KEARNEY — While businesses and other entities in the city were able to begin returning to work on Monday, May 4, per the Clay County Public Health Center's ending of stay-home orders across the county, many functions of Kearney city government will continue to be done remotely through May, according to City Administrator Jim Eldridge.
“City managers folks have been talking about the actions they are taking and we'd like to recommend a similar action to what our neighbors are doing, which is continuing the separation of staffs and splitting staff duties and recommending keep City Hall's foyer closed through May and employing work from home solutions and refine them as best we can,” Eldridge told aldermen during their digital board meeting Monday.
Since City Hall staffers like Eldridge, water billing clerks and members of the community development departments have been working remotely, Eldridge said there have been no issues that have gone unaddressed and that he has received no complaints from residents.
“Our citizens are well-informed. They are not coming to the door, wondering why things are the way they are. We've not had any situation that we couldn't immediately deal with,” the city administrator said. “... I don't think it's a burden to our community to continue that way.”
While some city staffers will continue to work remotely, city amenities like the skate park and pickleball courts next to Kearney High School off 19th Street reopened Monday. The basketball court in Lions Park off Jefferson Street also reopened, but playgrounds and park bathrooms throughout the city, including in Jesse James Park, remain closed, according to the parks and recreation department.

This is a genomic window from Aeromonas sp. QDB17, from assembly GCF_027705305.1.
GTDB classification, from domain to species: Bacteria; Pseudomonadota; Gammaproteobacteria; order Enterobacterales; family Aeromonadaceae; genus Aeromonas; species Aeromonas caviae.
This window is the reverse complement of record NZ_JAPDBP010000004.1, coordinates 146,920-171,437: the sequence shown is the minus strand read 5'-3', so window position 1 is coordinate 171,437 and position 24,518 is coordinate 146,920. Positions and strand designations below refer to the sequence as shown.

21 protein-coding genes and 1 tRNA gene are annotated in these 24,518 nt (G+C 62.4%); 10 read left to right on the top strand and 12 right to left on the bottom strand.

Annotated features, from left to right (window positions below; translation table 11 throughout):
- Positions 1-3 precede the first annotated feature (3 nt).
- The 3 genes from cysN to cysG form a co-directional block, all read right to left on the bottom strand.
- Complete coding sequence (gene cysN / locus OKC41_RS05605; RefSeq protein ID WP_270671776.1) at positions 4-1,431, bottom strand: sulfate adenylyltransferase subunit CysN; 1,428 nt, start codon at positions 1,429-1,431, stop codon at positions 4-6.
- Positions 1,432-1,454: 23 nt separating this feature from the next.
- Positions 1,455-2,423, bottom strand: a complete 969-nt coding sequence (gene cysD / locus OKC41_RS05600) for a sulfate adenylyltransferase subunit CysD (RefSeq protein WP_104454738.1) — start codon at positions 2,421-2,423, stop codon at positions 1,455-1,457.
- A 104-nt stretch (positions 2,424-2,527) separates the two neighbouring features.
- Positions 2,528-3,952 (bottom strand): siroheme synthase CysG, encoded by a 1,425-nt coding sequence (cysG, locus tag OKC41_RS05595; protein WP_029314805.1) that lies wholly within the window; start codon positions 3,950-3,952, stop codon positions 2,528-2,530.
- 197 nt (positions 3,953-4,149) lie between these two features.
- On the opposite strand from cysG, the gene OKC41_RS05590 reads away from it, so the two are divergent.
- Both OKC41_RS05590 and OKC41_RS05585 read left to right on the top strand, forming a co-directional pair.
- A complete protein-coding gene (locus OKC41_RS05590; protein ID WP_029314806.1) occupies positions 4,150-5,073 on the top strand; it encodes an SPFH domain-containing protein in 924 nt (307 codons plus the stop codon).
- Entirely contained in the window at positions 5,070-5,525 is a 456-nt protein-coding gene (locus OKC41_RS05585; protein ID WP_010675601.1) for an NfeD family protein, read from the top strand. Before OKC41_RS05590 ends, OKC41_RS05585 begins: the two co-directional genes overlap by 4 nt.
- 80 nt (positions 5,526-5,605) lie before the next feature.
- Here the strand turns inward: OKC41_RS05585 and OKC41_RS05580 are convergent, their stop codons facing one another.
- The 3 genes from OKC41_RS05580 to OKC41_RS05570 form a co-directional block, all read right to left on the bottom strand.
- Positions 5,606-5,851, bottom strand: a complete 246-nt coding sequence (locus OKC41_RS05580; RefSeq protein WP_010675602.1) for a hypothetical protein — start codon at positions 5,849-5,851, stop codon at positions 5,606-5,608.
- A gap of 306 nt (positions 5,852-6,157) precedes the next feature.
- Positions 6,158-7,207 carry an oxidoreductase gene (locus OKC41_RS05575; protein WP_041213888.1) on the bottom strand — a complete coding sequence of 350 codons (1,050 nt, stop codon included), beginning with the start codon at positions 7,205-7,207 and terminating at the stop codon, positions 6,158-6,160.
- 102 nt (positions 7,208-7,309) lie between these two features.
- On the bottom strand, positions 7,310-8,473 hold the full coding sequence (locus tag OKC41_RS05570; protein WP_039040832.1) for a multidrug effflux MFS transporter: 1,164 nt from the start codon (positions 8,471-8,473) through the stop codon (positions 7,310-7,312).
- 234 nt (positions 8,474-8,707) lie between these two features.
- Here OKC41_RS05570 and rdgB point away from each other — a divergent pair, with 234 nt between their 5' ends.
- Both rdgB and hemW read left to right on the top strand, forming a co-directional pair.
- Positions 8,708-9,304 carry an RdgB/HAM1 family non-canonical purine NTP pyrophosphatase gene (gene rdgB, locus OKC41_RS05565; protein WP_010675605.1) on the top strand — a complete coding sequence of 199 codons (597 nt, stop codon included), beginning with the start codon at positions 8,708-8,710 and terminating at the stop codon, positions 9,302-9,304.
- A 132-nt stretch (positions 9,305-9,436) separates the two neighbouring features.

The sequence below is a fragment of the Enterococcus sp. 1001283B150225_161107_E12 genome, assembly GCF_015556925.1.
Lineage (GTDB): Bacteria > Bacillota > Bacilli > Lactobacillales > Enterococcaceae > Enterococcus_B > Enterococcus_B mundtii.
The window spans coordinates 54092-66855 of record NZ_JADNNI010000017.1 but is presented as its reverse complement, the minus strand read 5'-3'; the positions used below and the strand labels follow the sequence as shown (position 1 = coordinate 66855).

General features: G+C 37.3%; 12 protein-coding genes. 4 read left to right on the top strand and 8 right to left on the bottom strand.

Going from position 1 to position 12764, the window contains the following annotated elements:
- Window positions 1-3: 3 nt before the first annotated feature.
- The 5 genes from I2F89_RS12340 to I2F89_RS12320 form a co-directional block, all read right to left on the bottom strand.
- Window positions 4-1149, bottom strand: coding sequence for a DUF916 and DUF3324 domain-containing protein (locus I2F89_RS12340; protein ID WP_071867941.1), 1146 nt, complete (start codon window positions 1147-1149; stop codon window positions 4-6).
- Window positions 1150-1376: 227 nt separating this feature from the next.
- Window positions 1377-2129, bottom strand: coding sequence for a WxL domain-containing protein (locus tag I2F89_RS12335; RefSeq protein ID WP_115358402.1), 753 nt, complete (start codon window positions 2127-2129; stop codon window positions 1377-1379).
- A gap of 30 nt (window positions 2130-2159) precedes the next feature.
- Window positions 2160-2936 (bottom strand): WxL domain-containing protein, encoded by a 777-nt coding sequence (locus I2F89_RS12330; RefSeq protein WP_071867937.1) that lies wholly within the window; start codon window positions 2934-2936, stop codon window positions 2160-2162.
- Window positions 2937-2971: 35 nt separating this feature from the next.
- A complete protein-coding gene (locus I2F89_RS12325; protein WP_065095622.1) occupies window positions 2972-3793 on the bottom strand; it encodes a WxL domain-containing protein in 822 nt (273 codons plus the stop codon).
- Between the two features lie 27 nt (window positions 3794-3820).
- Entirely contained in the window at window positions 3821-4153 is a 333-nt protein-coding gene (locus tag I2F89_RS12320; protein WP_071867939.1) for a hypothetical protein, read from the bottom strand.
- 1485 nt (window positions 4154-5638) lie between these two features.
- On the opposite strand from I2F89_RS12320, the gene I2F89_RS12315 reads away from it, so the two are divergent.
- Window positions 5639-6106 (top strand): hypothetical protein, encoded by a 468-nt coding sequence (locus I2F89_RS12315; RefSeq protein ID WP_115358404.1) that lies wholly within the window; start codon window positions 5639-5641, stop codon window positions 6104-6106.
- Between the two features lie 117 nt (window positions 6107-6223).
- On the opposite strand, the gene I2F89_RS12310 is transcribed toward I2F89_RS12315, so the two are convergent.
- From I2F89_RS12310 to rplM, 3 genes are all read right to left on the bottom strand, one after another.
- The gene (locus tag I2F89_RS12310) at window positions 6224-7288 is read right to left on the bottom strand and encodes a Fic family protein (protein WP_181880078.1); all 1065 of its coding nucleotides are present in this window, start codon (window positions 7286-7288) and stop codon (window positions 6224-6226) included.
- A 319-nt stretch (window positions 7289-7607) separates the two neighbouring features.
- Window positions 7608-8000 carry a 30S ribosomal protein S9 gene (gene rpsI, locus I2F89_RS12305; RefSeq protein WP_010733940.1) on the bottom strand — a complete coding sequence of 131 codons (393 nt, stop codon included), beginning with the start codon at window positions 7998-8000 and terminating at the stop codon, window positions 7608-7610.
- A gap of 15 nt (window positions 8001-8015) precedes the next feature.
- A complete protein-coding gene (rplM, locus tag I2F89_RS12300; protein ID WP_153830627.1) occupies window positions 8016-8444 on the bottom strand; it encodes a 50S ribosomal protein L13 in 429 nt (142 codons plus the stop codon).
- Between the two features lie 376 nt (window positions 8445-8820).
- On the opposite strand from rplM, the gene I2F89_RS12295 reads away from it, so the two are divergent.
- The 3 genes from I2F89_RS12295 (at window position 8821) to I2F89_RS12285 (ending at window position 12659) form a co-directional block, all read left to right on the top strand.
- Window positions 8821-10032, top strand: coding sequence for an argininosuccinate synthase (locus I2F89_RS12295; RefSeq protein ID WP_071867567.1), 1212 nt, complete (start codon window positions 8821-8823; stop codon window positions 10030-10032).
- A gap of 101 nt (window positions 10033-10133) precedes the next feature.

The city's recycling and compost center off 19th Street, which was open during stay-home orders, will remain open, but mattresses and electronics are not accepted.
In addition to having city staff work remotely, Eldridge recommended aldermen continue to meet digitally through Zoom with meetings streamed on YouTube as the dais in City Hall and set up for in-person public meetings is not conducive to social distancing guidelines outlined in stay-home order expiration directives from Clay County Public Health Center. The city administrator says he knows holding meetings, including planning and zoning hearings that were previously delayed due to COVID-19 closures, via digital resources is not ideal as members of the public, including those older who are at high risk of contracting coronavirus, would like to attend a pending public hearing May 18 on development in the Greenfield area of the city. However, holding digital meetings is for everyone's safety, he said.
“I think we need to reach out to those folks and encourage them to find ways to either be represented or give us written comments,” Eldridge said, adding he will work with those who do not have computers or internet access to come to City Hall on a reservation basis if needed to provide public hearing testimony.
Mayor Randy Pogue said he approves of continuing digital meetings, saying members of the public who wish to comment can do so by phone during Zoom meetings.
“I know not everybody has a camera on a computer, or a computer for that matter. However, if you have a telephone, you can join Zoom and call in and not have to be seen over video,” he said. “If our residents are capable or able to make a phone call, they would still have the opportunity to have their voices heard live. … It would be my opinion that we would push forward with the delayed public hearings.”
Pogue added that he appreciates staff, elected leaders and the community's efforts to work together to get through the pandemic.
“When you follow the directions and orders, it allows us to stay healthy,” he said.